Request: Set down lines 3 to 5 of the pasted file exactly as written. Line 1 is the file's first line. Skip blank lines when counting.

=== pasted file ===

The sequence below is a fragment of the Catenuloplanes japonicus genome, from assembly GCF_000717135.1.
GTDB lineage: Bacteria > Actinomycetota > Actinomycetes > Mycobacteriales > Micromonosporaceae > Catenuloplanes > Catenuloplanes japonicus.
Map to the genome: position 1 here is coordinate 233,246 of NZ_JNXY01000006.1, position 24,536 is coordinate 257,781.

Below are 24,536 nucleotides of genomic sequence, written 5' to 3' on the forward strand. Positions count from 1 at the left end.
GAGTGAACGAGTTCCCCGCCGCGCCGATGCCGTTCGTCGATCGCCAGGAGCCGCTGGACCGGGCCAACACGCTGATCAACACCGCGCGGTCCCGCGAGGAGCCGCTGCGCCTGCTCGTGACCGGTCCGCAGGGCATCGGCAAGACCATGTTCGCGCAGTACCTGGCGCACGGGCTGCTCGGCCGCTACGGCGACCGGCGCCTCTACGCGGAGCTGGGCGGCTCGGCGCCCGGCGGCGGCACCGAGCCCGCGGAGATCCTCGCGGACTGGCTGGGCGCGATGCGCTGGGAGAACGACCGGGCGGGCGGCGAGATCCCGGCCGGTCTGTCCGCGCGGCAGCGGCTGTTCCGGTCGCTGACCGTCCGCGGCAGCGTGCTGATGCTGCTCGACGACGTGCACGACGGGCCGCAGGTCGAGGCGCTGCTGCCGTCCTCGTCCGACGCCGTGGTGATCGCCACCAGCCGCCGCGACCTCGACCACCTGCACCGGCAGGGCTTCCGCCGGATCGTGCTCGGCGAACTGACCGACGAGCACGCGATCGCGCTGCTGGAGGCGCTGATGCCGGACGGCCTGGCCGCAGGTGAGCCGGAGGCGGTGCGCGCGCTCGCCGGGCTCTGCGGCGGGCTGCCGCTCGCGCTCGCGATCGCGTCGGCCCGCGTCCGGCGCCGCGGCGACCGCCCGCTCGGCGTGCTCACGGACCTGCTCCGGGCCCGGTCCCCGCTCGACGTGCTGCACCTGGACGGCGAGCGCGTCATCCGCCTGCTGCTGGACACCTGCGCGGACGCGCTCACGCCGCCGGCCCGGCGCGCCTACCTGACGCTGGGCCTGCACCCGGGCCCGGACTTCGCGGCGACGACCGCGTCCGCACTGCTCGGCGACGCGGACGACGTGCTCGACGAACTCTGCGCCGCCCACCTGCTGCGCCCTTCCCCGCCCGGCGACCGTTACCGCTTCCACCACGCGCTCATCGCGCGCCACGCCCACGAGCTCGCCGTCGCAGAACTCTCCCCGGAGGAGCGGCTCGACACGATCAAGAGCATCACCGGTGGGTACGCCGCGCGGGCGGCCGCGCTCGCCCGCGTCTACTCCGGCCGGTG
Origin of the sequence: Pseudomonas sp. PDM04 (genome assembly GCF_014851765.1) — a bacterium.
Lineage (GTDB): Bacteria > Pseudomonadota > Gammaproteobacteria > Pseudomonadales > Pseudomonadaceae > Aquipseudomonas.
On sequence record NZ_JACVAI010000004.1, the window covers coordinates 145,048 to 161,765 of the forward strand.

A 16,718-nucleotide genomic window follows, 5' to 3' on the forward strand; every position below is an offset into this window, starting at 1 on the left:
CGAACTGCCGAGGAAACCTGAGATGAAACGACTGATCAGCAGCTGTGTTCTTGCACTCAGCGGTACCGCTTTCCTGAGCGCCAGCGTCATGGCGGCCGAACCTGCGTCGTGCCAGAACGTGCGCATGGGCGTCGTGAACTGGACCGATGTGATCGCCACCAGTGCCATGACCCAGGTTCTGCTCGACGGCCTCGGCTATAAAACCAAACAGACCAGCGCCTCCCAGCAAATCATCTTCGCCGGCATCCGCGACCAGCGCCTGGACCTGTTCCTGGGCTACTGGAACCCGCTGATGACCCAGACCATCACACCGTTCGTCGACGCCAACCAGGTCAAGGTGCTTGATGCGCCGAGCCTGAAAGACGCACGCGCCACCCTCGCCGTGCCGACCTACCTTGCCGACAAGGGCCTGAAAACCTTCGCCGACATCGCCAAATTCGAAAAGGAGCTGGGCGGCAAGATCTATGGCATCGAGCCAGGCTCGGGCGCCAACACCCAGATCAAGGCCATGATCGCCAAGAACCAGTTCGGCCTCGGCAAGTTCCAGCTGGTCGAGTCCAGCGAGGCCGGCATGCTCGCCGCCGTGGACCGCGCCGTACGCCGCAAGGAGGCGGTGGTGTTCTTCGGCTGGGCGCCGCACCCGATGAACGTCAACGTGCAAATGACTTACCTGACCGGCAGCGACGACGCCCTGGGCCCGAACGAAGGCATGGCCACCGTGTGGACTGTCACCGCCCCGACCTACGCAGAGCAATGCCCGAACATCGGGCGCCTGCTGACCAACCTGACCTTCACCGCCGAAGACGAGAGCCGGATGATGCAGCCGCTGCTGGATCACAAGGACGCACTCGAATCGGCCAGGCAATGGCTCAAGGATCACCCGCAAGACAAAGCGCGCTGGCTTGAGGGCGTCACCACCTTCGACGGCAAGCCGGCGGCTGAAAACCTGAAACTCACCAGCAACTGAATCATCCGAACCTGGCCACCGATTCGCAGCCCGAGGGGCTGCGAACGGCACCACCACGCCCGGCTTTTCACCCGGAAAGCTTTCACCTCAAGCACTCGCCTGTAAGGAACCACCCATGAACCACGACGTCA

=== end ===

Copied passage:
Map to the genome: position 1 here is coordinate 233,246 of NZ_JNXY01000006.1, position 24,536 is coordinate 257,781.

Below are 24,536 nucleotides of genomic sequence, written 5' to 3' on the forward strand. Positions count from 1 at the left end.
GAGTGAACGAGTTCCCCGCCGCGCCGATGCCGTTCGTCGATCGCCAGGAGCCGCTGGACCGGGCCAACACGCTGATCAACACCGCGCGGTCCCGCGAGGAGCCGCTGCGCCTGCTCGTGACCGGTCCGCAGGGCATCGGCAAGACCATGTTCGCGCAGTACCTGGCGCACGGGCTGCTCGGCCGCTACGGCGACCGGCGCCTCTACGCGGAGCTGGGCGGCTCGGCGCCCGGCGGCGGCACCGAGCCCGCGGAGATCCTCGCGGACTGGCTGGGCGCGATGCGCTGGGAGAACGACCGGGCGGGCGGCGAGATCCCGGCCGGTCTGTCCGCGCGGCAGCGGCTGTTCCGGTCGCTGACCGTCCGCGGCAGCGTGCTGATGCTGCTCGACGACGTGCACGACGGGCCGCAGGTCGAGGCGCTGCTGCCGTCCTCGTCCGACGCCGTGGTGATCGCCACCAGCCGCCGCGACCTCGACCACCTGCACCGGCAGGGCTTCCGCCGGATCGTGCTCGGCGAACTGACCGACGAGCACGCGATCGCGCTGCTGGAGGCGCTGATGCCGGACGGCCTGGCCGCAGGTGAGCCGGAGGCGGTGCGCGCGCTCGCCGGGCTCTGCGGCGGGCTGCCGCTCGCGCTCGCGATCGCGTCGGCCCGCGTCCGGCGCCGCGGCGACCGCCCGCTCGGCGTGCTCACGGACCTGCTCCGGGCCCGGTCCCCGCTCGACGTGCTGCACCTGGACGGCGAGCGCGTCATCCGCCTGCTGCTGGACACCTGCGCGGACGCGCTCACGCCGCCGGCCCGGCGCGCCTACCTGACGCTGGGCCTGCACCCGGGCCCGGACTTCGCGGCGACGACCGCGTCCGCACTGCTCGGCGACGCGGACGACGTGCTCGACGAACTCTGCGCCGCCCACCTGCTGCGCCCTTCCCCGCCCGGCGACCGTTACCGCTTCCACCACGCGCTCATCGCGCGCCACGCCCACGAGCTCGCCGTCGCAGAACTCTCCCCGGAGGAGCGGCTCGACACGATCAAGAGCATCACCGGTGGGTACGCCGCGCGGGCGGCCGCGCTCGCCCGCGTCTACTCCGGCCGGTG